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Neuron. 2004 Jun 24;42(6):879-81.

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1
Department of Psychiatry and Beiobehavioral Sciences, Neuropsychiatric Institute, University of California, Los Angeles 90095, USA.

Abstract

Long-lasting memories are known to require new transcription. Recent studies have highlighted a role for epigenetic alterations, including histone acetylation, in regulating gene expression. In this issue of Neuron, Alarcón et al. and Korzus et al. use two different mouse models of Rubinstein-Taybi syndrome to elucidate a role for the histone acetyltransferase activity of CREB binding protein (CBP) in long-term memory and plasticity.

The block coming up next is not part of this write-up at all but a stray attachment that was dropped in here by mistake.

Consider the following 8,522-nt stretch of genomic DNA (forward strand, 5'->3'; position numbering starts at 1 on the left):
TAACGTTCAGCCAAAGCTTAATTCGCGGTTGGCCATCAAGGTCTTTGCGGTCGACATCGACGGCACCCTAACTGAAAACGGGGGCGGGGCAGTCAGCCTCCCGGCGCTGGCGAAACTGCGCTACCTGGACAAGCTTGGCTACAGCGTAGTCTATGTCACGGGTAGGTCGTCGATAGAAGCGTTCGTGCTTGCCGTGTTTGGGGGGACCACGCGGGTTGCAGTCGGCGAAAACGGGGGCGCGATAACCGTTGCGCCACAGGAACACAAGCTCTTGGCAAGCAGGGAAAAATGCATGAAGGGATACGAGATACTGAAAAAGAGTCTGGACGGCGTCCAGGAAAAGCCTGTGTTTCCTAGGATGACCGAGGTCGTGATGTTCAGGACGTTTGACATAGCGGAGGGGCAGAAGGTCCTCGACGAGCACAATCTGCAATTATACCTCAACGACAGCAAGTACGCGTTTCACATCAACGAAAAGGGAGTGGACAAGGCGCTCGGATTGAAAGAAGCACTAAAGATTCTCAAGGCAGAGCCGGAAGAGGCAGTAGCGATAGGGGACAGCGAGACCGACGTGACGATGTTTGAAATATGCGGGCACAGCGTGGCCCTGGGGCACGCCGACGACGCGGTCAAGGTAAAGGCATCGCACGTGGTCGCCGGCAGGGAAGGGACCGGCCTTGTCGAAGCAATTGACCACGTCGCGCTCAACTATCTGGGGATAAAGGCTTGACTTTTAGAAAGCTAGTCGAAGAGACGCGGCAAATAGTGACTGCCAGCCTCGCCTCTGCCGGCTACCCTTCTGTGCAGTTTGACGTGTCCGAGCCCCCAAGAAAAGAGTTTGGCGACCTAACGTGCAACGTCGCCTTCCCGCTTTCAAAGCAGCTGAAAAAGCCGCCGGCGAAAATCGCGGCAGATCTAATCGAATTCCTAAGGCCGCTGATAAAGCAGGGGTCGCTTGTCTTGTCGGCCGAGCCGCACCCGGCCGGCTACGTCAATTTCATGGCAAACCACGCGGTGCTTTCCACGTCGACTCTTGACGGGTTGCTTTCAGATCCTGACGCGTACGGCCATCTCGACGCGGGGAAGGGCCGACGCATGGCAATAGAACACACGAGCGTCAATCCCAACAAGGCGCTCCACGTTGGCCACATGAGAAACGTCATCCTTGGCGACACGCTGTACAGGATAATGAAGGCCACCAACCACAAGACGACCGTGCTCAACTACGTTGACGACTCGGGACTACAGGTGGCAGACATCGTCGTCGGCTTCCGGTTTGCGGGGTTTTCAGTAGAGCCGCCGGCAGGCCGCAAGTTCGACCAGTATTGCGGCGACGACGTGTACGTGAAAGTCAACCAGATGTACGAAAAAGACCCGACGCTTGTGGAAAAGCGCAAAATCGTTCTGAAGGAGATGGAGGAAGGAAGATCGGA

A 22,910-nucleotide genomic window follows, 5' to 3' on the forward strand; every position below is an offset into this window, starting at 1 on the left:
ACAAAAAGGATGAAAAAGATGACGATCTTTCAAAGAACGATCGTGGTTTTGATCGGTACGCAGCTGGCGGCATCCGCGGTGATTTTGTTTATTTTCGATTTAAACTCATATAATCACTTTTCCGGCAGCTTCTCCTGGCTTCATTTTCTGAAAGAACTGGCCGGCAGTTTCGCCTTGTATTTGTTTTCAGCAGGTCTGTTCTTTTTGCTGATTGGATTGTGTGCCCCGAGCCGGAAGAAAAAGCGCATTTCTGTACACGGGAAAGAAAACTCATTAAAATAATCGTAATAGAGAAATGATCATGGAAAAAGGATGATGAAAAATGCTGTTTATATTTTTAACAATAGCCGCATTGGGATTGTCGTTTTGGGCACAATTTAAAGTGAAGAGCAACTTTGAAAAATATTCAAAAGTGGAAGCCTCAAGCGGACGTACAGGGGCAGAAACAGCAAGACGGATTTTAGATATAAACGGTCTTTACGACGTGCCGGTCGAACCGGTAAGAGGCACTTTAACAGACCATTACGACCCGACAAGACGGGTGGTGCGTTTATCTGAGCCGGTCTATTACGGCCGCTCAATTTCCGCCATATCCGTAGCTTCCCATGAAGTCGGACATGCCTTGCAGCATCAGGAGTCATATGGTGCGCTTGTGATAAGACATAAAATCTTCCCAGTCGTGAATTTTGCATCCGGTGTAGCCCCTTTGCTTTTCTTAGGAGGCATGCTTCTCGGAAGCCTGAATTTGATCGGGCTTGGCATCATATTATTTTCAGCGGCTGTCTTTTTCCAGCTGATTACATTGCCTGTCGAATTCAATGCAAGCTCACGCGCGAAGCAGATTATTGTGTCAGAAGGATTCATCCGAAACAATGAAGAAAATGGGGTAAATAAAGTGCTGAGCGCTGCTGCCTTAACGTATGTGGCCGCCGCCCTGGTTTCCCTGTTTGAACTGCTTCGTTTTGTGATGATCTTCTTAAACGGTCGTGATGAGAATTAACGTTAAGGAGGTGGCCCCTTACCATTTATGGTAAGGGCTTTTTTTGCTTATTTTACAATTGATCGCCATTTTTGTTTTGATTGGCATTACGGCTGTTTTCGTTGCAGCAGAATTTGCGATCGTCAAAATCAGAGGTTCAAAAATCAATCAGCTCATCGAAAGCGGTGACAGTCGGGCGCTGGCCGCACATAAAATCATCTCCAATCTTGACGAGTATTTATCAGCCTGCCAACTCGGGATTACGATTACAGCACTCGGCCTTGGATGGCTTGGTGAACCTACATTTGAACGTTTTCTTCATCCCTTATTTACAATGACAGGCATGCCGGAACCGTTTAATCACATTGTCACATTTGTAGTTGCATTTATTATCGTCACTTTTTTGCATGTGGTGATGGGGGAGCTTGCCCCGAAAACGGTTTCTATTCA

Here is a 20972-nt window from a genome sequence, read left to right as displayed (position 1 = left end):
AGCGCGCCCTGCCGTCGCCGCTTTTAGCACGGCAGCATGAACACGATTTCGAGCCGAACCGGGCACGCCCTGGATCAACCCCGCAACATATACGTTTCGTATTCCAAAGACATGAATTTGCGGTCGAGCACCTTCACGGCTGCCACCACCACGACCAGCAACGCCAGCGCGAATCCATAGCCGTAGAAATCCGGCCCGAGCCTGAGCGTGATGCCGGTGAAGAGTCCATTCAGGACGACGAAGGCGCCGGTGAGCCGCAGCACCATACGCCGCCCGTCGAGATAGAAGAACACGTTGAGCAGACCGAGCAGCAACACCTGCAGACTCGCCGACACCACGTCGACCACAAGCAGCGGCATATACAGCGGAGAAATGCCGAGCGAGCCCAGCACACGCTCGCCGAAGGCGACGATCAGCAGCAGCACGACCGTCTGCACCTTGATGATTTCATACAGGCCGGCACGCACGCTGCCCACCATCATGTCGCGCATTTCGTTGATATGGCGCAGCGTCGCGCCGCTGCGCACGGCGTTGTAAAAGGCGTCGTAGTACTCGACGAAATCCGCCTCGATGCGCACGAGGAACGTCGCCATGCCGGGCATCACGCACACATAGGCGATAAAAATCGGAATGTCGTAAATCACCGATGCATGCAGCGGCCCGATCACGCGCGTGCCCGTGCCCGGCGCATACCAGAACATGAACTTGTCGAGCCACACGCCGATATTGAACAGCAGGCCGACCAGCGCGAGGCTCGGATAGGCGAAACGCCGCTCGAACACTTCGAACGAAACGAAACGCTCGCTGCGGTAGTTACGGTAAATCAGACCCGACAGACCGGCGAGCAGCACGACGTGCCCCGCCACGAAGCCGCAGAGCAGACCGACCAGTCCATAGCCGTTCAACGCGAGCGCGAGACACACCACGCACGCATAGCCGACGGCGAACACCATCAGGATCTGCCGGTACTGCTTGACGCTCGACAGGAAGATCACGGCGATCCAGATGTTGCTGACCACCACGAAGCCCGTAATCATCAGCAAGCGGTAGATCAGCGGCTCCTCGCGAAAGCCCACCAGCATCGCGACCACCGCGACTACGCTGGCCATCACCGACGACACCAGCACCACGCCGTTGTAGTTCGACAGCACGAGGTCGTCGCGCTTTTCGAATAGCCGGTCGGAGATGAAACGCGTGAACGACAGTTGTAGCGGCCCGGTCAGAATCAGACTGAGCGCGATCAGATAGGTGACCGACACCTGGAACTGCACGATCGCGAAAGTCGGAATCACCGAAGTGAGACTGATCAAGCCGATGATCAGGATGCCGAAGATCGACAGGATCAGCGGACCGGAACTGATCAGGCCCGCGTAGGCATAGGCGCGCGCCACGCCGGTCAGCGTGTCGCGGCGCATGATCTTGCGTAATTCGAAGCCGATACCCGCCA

PMID:
15207231
DOI:
10.1016/j.neuron.2004.06.007
[Indexed for MEDLINE]
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